A movie floats above a landspeeder from Star Wars
Watching a Star Wars movie on Tatooine.

Disney leverages its IP very well by giving us various sets to watch their content. I could watch Avengers: End Game from Avengers Tower, Monsters, Inc. from the scare floor, or The Empire Strikes Back from Luke’s land speeder on Tatooine. 

With Apple TV, I could watch Masters of the Air in a window in my space or go into an immersive environment. Whether it’s lakeside looking towards Mount Hood, on the surface of the moon, or in a discrete movie theater, the content was the star. My wife goes to sleep before me, and I usually put on my AirPods and watch something on my iPad. With Vision Pro, I could be much more engrossed in the show because the screen is as big as my room.

A man wearing a VR headset lying on a couch, watching a TV show projected on his ceiling
From the Apple commercial “First Timer”

I rewatched Dune from 2021 and was blown away by the audio quality of my AirPods Pro. The movie has incredible sound and uses bass and sub-bass frequencies a lot, so I was surprised at how well the AirPods performed. Of course, I didn’t feel the bass rumble in my chest, but I could certainly hear it in my ears.

Vision Pro Industrial Design

Apple Vision Pro virtual reality headset sitting on a table
The Vision Pro hardware is gorgeous.

As many others have pointed out, the hardware is incredible. It feels very premium and is a technological marvel. The cool-looking Solo Knit Band works pretty well for me, but everyone’s heads are so different that your mileage may vary. Everyone’s face is also very different, and Apple uses the Face ID scanner on the iPhone to scan your face when you order it. This determines the exact light seal they’ll include with your Vision Pro.

There are 28 different models of light seals. Finding the right light seal to fit my face wasn’t as easy as taking the recommendation from the scan. When I went to pick it up, I opted for a fitting, but the 21W that was suggested didn’t feel comfortable. I tried a couple of other light seal sizes and settled on the most comfortable one. But at home, the device was still very uncomfortable. I couldn’t wear it for more than 10 minutes without feeling a lot of pressure on my cheeks.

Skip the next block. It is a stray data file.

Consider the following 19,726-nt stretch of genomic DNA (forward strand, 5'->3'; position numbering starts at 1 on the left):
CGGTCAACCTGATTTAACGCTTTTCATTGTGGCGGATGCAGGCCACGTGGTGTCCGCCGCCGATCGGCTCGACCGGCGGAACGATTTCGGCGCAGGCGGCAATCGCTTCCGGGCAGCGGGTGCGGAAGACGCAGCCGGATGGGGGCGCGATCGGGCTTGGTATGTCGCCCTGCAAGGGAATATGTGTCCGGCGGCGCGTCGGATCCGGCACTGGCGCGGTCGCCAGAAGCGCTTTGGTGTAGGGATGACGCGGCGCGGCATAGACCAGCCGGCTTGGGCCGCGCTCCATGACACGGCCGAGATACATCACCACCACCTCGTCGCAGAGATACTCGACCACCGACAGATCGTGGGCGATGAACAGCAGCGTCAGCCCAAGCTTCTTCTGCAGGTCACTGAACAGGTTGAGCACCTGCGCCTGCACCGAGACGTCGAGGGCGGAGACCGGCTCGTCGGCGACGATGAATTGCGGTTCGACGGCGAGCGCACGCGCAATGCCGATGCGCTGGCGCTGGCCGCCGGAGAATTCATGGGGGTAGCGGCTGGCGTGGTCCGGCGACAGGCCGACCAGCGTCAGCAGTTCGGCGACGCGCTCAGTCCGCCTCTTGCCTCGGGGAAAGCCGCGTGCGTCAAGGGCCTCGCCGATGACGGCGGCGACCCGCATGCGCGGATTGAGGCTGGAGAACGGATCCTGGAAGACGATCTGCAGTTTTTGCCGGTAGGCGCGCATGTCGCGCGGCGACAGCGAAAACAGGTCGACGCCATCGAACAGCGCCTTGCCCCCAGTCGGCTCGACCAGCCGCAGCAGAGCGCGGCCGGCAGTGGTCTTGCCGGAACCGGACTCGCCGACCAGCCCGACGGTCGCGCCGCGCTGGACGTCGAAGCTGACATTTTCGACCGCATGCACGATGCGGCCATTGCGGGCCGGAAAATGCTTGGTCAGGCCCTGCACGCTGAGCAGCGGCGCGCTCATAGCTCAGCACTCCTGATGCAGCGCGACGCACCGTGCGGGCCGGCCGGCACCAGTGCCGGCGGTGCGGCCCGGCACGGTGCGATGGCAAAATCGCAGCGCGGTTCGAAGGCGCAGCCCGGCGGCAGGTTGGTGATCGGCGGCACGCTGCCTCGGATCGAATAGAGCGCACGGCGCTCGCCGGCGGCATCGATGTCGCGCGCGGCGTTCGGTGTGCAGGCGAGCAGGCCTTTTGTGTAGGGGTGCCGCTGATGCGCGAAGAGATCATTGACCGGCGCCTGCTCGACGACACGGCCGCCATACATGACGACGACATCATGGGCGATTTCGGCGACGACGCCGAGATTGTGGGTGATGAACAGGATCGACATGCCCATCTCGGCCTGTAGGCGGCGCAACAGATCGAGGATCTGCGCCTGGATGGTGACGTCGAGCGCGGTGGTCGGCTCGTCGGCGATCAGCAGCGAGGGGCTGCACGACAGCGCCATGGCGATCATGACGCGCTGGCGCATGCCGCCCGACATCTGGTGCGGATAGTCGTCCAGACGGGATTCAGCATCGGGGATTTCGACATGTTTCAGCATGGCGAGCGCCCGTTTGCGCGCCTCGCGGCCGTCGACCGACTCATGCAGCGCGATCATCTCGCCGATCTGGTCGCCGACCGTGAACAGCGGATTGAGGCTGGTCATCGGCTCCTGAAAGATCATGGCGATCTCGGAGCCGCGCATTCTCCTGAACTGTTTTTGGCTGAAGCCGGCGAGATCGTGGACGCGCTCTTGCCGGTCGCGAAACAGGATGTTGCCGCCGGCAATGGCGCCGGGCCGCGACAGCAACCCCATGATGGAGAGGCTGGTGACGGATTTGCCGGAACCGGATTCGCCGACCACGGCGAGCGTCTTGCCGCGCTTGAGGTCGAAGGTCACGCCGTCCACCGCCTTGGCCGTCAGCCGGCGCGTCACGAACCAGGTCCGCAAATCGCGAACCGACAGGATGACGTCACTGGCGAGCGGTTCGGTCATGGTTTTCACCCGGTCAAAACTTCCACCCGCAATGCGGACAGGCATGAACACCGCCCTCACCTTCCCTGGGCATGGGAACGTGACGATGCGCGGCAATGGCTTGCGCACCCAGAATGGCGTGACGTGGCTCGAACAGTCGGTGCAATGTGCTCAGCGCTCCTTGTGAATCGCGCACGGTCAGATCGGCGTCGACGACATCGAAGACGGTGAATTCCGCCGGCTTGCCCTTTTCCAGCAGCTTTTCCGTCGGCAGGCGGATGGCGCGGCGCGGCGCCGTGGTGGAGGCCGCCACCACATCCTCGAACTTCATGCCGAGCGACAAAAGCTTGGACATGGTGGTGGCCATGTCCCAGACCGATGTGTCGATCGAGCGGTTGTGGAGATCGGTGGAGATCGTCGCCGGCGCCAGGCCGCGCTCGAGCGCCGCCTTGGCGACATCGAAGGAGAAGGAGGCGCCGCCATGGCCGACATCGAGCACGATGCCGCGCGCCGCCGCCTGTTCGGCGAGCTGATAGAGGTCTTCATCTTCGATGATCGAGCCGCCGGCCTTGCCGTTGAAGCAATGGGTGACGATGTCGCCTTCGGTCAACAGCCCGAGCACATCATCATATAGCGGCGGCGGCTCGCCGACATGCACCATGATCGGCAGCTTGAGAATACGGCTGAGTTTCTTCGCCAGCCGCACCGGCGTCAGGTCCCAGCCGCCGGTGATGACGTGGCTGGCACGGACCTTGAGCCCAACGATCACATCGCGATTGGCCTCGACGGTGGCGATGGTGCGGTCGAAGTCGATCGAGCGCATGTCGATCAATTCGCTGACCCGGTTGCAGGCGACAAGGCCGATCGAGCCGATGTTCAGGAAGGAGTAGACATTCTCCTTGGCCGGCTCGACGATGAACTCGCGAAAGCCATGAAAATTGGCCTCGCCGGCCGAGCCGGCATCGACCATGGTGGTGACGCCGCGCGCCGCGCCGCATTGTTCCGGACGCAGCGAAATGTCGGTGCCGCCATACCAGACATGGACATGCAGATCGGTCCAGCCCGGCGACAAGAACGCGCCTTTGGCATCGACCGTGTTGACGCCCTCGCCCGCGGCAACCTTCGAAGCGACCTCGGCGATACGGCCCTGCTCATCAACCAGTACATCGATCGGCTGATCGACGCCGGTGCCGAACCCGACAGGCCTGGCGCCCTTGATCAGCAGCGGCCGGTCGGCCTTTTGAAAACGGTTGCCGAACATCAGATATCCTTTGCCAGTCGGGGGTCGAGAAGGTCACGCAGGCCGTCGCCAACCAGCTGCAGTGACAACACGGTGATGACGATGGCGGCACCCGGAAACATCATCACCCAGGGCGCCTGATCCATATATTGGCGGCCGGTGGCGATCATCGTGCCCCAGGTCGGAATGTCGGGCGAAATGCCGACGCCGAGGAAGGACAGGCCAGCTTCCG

The next day, I returned to the Apple Store and tried three or four more light seal and headband combinations. But once dialed in, the headset was comfortable enough for me to watch an hour-long TV show.

I wonder why Apple didn’t try to develop a method that requires less variation. Wouldn’t some memory foam cushioned light seal work?

Apple’s Ambitions

The Apple Vision Pro is an audacious device, and I can tell where they want to go, but they don’t yet have the technology to get there. They want to make AR glasses with crystal-clear, super-sharp graphics that can then be converted to immersive VR with the flick of a dial.

That’s why EyeSight, the screen on the front of the headset, allows people in the surrounding area to see the user’s eyes. The device also has a passthrough camera, allowing the user to see out. Together, these two features allow Vision Pro to act as a clear two-way lens.

But Apple seems to want both AR and VR in the same device. I would argue that it might be physically impossible. Imagine an Apple device more like the HoloLens, where they are truly glasses with imagery projected onto them. That eliminates the smaller-than-their-competitors’ field of vision, or FOV. That would eliminate the ridiculous fitting conundrum as the glasses could float in front of your eyes. And that would probably reduce the device’s weight, which has been discussed at length in many reviews.

And then, for VR, maybe there’s a conversion that could happen with the AR glasses. A dial could turn the glasses from transparent to opaque. Then, the user would snap on a light-blocking attachment (a light seal). I believe that would be a perfectly acceptable tradeoff.

What $3,500 Buys You

In 1985, when I was 12 years old, I badgered my father daily to buy me a Macintosh computer. I had seen it at ComputerLand, a computer shop on Van Ness Avenue. I would go multiple times per week after school just to mess around with the display unit. I was enamored with MacPaint.

Vintage advertisement for a computer store

After I don’t know how many months, my dad relented and bought me a Macintosh 512K. The retail cost of the machine in 1985 was $2,795, equivalent to $8,000 in 2024 dollars. That’s a considerable investment for a working-class immigrant family. But my wise father knew then that computers were the future. And he was right.